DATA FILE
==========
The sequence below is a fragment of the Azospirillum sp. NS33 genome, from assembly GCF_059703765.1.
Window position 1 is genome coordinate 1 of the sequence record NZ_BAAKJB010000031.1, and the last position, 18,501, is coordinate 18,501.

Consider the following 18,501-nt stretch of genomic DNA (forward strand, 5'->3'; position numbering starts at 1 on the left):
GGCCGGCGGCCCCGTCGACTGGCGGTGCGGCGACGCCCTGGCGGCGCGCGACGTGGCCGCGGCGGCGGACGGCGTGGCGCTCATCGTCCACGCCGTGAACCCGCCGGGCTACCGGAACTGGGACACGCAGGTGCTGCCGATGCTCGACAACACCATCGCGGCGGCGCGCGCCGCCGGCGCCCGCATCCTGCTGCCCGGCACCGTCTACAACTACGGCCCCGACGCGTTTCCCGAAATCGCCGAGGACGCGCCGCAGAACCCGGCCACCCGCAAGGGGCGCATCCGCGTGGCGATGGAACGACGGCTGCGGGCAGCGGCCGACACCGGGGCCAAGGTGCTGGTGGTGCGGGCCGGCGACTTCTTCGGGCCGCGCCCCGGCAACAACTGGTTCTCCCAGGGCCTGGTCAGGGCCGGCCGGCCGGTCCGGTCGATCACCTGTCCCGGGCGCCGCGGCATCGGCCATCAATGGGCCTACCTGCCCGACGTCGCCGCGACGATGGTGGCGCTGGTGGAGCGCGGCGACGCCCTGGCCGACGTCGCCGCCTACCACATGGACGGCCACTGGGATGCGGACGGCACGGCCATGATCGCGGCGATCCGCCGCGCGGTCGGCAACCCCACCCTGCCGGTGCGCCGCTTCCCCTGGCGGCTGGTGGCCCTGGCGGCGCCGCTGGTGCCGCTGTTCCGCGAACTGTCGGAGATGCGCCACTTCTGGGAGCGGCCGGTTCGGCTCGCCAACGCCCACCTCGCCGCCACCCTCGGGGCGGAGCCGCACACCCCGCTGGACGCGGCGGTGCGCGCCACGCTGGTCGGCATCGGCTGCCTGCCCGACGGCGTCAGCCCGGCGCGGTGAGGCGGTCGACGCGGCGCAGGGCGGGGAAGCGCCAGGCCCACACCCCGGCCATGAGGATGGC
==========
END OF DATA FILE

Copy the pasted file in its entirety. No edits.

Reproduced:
The sequence below is a fragment of the Azospirillum sp. NS33 genome, from assembly GCF_059703765.1.
Window position 1 is genome coordinate 1 of the sequence record NZ_BAAKJB010000031.1, and the last position, 18,501, is coordinate 18,501.

Consider the following 18,501-nt stretch of genomic DNA (forward strand, 5'->3'; position numbering starts at 1 on the left):
GGCCGGCGGCCCCGTCGACTGGCGGTGCGGCGACGCCCTGGCGGCGCGCGACGTGGCCGCGGCGGCGGACGGCGTGGCGCTCATCGTCCACGCCGTGAACCCGCCGGGCTACCGGAACTGGGACACGCAGGTGCTGCCGATGCTCGACAACACCATCGCGGCGGCGCGCGCCGCCGGCGCCCGCATCCTGCTGCCCGGCACCGTCTACAACTACGGCCCCGACGCGTTTCCCGAAATCGCCGAGGACGCGCCGCAGAACCCGGCCACCCGCAAGGGGCGCATCCGCGTGGCGATGGAACGACGGCTGCGGGCAGCGGCCGACACCGGGGCCAAGGTGCTGGTGGTGCGGGCCGGCGACTTCTTCGGGCCGCGCCCCGGCAACAACTGGTTCTCCCAGGGCCTGGTCAGGGCCGGCCGGCCGGTCCGGTCGATCACCTGTCCCGGGCGCCGCGGCATCGGCCATCAATGGGCCTACCTGCCCGACGTCGCCGCGACGATGGTGGCGCTGGTGGAGCGCGGCGACGCCCTGGCCGACGTCGCCGCCTACCACATGGACGGCCACTGGGATGCGGACGGCACGGCCATGATCGCGGCGATCCGCCGCGCGGTCGGCAACCCCACCCTGCCGGTGCGCCGCTTCCCCTGGCGGCTGGTGGCCCTGGCGGCGCCGCTGGTGCCGCTGTTCCGCGAACTGTCGGAGATGCGCCACTTCTGGGAGCGGCCGGTTCGGCTCGCCAACGCCCACCTCGCCGCCACCCTCGGGGCGGAGCCGCACACCCCGCTGGACGCGGCGGTGCGCGCCACGCTGGTCGGCATCGGCTGCCTGCCCGACGGCGTCAGCCCGGCGCGGTGAGGCGGTCGACGCGGCGCAGGGCGGGGAAGCGCCAGGCCCACACCCCGGCCATGAGGATGGC